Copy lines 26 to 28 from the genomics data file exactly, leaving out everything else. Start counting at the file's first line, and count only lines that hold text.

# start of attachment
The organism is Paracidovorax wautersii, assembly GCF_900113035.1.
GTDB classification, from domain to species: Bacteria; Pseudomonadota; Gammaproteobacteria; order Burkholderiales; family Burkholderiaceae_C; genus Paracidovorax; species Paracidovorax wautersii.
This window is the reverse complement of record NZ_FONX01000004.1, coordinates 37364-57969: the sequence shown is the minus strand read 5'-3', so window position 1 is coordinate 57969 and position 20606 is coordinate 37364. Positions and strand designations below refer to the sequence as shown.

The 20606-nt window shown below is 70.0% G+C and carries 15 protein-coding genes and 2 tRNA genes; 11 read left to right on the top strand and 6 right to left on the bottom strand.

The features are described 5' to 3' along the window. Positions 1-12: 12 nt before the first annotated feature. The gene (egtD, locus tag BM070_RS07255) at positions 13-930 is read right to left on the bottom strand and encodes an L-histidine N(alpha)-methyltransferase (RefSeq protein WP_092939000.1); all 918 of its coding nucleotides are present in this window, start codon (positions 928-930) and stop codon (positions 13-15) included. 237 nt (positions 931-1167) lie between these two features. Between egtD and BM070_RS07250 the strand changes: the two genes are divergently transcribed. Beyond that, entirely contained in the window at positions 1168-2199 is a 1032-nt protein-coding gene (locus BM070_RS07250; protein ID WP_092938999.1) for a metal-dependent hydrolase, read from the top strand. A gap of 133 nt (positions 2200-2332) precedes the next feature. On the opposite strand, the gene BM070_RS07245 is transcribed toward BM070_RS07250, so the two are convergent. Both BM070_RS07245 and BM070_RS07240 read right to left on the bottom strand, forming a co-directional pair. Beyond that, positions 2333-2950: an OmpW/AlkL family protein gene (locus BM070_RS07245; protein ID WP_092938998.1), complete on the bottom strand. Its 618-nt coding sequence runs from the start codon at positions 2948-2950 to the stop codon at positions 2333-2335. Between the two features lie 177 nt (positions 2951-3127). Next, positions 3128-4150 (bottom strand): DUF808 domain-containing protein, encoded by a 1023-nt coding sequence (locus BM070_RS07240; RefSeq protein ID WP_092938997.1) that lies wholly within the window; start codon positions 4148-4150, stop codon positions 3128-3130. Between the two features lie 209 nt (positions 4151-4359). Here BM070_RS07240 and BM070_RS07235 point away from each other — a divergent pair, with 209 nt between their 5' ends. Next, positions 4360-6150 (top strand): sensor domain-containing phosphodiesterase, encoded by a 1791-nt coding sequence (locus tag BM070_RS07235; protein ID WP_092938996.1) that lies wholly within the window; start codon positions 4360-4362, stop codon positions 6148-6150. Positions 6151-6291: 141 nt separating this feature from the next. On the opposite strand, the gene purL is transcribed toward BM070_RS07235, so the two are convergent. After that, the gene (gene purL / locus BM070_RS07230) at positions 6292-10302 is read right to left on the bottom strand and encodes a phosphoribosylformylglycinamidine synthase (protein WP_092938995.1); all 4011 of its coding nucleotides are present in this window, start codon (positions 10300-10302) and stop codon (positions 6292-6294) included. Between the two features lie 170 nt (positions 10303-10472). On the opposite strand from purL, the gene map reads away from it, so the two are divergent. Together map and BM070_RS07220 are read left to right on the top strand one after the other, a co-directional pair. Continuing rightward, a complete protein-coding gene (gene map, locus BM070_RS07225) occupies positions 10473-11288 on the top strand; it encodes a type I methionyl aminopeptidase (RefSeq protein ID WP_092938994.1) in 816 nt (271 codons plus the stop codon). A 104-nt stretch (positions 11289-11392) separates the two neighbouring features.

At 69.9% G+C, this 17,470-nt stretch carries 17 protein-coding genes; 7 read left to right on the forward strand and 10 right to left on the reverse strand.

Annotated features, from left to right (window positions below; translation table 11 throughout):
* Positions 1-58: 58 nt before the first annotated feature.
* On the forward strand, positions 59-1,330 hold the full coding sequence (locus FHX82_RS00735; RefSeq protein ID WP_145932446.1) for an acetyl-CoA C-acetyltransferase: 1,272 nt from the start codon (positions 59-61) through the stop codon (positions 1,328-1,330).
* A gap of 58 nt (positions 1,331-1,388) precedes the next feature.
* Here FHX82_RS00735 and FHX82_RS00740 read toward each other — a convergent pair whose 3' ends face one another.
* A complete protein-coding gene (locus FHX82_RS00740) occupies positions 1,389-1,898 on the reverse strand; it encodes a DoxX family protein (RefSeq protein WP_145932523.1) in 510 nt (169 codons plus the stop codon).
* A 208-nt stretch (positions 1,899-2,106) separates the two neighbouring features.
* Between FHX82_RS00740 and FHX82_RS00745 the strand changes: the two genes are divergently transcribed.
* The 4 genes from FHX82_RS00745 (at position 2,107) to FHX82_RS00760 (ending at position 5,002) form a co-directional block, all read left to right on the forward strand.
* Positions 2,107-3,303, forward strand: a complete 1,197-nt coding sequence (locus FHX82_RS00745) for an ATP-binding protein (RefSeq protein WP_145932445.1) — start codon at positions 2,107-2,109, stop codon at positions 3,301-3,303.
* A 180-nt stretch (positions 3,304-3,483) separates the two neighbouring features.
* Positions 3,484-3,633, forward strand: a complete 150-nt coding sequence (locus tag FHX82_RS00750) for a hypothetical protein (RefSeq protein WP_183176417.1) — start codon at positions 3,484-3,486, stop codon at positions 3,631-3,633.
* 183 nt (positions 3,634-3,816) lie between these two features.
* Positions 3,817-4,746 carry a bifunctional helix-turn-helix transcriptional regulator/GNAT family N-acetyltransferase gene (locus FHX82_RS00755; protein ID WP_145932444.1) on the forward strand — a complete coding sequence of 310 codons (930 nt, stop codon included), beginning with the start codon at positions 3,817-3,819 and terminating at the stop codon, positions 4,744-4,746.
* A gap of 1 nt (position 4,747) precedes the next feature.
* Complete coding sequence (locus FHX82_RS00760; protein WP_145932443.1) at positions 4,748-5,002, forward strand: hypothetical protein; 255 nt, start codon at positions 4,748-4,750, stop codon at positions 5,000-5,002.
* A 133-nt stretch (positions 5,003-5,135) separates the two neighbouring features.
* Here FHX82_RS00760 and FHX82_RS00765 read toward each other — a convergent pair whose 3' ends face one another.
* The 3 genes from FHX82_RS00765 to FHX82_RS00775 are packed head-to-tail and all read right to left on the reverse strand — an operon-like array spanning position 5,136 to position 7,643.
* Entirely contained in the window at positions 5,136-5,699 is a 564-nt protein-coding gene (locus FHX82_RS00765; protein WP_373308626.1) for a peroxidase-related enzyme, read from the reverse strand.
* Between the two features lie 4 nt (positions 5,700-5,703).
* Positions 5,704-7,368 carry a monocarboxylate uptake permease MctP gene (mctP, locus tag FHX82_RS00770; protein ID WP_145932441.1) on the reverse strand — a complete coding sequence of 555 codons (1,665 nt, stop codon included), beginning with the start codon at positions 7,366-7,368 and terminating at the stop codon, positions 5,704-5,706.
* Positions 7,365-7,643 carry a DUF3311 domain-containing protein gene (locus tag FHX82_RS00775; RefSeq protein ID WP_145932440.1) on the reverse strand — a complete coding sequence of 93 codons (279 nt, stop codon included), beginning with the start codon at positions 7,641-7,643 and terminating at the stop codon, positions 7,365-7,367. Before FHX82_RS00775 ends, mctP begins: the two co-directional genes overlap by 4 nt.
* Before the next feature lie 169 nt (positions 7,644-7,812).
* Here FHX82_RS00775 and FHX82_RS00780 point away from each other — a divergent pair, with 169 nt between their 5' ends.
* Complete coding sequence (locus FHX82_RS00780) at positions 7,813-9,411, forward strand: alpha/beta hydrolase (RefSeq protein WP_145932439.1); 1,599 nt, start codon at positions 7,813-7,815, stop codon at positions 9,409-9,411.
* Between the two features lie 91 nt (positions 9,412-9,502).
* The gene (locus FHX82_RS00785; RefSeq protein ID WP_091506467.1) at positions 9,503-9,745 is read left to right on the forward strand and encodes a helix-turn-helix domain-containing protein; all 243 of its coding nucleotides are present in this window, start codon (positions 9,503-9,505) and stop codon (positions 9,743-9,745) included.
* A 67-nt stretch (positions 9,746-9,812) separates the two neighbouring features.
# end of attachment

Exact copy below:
* Entirely contained in the window at positions 5,136-5,699 is a 564-nt protein-coding gene (locus FHX82_RS00765; protein WP_373308626.1) for a peroxidase-related enzyme, read from the reverse strand.
* Between the two features lie 4 nt (positions 5,700-5,703).
* Positions 5,704-7,368 carry a monocarboxylate uptake permease MctP gene (mctP, locus tag FHX82_RS00770; protein ID WP_145932441.1) on the reverse strand — a complete coding sequence of 555 codons (1,665 nt, stop codon included), beginning with the start codon at positions 7,366-7,368 and terminating at the stop codon, positions 5,704-5,706.